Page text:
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Introduction to Migration in Apple's Core Data

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When Core Data was introduced in OS X 10.4 Tiger, there was one glaring hole: You could not upgrade your data store without having to write a tremendous amount of code. Now in OS X 10.5 Leopard, this hole has been filled. Marcus Zarra walks you through the steps required to use the new versioning and migration API that has been added to Core Data in OS X 10.5 Leopard.
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Core Data was introduced with OS X 10.4 Tiger. In a nutshell, Core Data is an object graph for data storage that can be used like a database and contains its own persistence engine.

With this framework, developers could avoid having to deal with writing their own storage formats and all the troubles that come along with it. This also greatly reduced the amount of code that a developer needed to write since the entire object graph was contained within Core Data.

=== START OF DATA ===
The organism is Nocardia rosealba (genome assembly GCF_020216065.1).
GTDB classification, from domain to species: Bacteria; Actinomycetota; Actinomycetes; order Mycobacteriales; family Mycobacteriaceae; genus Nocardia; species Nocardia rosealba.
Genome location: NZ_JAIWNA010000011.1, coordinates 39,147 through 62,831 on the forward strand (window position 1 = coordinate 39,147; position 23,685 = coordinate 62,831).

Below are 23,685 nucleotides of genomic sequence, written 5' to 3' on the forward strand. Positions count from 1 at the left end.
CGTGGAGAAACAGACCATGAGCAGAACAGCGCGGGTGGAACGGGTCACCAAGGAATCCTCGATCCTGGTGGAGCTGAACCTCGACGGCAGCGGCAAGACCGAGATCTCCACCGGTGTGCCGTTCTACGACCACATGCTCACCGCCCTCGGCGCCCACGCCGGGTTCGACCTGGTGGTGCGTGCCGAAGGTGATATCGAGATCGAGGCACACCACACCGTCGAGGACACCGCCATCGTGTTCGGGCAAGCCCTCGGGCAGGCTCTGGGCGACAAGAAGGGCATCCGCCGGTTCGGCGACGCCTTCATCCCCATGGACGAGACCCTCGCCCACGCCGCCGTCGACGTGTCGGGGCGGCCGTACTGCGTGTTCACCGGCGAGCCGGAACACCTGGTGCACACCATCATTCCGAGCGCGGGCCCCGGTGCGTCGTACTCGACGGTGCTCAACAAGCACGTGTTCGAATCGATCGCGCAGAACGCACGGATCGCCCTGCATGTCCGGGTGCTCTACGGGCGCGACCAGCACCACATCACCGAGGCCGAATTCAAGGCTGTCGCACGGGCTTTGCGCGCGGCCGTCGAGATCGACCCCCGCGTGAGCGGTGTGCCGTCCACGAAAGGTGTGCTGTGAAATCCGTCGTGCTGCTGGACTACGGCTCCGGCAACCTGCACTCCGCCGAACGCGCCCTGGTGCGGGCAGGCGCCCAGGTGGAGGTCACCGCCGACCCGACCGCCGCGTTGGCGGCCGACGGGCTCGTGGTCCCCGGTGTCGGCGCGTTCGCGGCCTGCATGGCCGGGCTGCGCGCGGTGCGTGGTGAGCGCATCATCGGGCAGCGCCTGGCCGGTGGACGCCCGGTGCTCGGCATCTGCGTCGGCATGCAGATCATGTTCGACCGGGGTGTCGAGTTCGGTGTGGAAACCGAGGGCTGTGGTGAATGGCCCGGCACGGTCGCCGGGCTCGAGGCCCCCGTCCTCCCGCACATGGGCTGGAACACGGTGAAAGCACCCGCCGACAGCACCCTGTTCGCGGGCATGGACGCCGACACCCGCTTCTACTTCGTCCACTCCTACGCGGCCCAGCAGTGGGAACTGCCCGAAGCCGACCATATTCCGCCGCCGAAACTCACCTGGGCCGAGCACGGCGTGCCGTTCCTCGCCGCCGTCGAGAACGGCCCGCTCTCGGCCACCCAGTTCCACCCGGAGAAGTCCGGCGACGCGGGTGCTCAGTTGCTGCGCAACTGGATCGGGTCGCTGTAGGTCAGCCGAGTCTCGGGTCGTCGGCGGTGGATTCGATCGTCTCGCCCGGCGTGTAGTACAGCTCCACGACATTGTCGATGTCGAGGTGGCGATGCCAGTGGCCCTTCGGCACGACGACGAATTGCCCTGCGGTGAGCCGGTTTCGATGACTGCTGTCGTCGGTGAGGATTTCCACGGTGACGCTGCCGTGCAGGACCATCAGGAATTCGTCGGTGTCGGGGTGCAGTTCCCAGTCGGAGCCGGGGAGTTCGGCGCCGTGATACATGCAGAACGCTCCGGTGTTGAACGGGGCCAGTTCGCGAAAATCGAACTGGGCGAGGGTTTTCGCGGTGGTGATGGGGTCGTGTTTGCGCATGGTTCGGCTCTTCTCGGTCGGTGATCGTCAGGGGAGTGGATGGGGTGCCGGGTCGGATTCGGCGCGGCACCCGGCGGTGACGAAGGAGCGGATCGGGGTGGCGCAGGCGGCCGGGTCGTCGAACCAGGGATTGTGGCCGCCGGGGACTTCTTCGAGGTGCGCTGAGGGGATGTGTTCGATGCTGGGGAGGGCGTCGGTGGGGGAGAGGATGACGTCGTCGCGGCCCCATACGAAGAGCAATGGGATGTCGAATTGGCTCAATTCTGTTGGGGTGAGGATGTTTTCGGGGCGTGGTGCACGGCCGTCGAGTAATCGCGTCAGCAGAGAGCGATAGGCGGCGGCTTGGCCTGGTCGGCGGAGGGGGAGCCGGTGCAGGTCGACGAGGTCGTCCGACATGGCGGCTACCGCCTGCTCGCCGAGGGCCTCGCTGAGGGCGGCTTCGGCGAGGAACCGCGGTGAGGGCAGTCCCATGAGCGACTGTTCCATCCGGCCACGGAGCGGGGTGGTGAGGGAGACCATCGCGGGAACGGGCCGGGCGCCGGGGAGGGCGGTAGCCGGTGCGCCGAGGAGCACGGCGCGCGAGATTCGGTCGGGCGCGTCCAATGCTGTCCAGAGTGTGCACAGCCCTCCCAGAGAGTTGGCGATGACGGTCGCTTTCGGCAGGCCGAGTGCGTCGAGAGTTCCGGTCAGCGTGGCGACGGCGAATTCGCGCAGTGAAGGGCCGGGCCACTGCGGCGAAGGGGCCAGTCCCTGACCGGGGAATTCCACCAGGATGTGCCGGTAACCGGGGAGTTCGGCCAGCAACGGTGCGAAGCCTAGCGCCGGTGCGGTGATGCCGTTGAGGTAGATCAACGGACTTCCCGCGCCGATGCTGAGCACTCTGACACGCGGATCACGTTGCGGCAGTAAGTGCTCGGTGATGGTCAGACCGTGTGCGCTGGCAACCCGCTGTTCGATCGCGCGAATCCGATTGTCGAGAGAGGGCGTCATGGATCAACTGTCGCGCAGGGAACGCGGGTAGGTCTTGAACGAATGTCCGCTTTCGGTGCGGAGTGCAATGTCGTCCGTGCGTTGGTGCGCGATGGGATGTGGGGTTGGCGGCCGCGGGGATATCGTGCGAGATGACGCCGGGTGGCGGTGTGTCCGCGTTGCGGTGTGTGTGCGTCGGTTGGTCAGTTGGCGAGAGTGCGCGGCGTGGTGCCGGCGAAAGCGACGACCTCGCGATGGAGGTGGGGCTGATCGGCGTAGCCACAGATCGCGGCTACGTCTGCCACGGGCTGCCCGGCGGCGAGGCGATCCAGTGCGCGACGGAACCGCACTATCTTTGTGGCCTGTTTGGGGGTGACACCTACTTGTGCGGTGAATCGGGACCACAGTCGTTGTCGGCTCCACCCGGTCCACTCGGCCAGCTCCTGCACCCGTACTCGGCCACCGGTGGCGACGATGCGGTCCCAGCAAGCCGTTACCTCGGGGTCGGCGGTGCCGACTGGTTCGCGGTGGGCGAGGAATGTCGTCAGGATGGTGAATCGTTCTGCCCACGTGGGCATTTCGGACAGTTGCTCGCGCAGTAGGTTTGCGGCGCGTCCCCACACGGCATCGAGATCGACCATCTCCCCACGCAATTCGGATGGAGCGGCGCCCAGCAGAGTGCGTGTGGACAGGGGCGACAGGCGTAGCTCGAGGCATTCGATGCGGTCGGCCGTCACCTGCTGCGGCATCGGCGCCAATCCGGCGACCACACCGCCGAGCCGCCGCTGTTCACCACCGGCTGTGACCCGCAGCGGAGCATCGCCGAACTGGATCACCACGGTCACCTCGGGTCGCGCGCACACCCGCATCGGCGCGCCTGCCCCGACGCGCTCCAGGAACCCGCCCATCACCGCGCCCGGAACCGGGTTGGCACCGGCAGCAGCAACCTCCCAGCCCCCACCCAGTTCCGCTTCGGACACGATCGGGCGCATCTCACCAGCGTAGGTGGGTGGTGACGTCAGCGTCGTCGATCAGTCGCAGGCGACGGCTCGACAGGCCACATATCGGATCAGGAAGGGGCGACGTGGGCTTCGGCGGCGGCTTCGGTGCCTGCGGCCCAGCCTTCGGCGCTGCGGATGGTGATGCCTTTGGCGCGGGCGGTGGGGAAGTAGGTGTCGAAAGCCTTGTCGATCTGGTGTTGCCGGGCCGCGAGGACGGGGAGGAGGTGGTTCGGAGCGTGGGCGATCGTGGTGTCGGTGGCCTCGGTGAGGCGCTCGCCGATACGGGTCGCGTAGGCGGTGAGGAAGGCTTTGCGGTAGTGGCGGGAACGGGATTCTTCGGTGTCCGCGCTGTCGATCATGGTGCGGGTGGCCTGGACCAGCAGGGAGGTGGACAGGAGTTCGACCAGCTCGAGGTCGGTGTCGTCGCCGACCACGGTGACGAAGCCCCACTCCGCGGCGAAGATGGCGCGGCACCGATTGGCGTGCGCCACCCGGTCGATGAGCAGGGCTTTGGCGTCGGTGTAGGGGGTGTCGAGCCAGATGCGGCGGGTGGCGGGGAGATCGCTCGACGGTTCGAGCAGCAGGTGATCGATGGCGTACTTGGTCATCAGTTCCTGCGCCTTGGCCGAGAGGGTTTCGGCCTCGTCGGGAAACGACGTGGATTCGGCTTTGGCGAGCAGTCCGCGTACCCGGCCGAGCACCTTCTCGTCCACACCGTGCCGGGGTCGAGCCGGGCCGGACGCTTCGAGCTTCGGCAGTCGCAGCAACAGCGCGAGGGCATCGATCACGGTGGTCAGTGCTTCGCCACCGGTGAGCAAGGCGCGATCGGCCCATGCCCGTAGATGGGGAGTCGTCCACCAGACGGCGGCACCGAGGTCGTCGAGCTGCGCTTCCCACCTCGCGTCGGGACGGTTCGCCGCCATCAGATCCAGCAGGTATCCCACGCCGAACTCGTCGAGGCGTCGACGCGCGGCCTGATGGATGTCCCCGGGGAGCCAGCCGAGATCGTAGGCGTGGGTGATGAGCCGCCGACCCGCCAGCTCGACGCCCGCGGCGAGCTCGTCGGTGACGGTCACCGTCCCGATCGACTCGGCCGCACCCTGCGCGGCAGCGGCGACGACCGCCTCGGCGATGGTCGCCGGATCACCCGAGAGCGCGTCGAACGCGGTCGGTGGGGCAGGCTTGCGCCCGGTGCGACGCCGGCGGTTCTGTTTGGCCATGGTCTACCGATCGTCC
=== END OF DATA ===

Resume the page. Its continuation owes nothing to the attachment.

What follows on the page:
Why Do I Need to Care About Core Data Migration?

However, there was one area that Core Data was sorely lacking. Most of the persistent formats that Core Data supported locked the data to that format. What this means is that if you changed your data’s structure from one version to the next the older data could no longer be read in by the newer version of your application.

Worse still, when you looked to the Core Data framework for help with this issue, the only answer was to do the migration yourself. Fortunately, it has all changed with OS X 10.5 Leopard.

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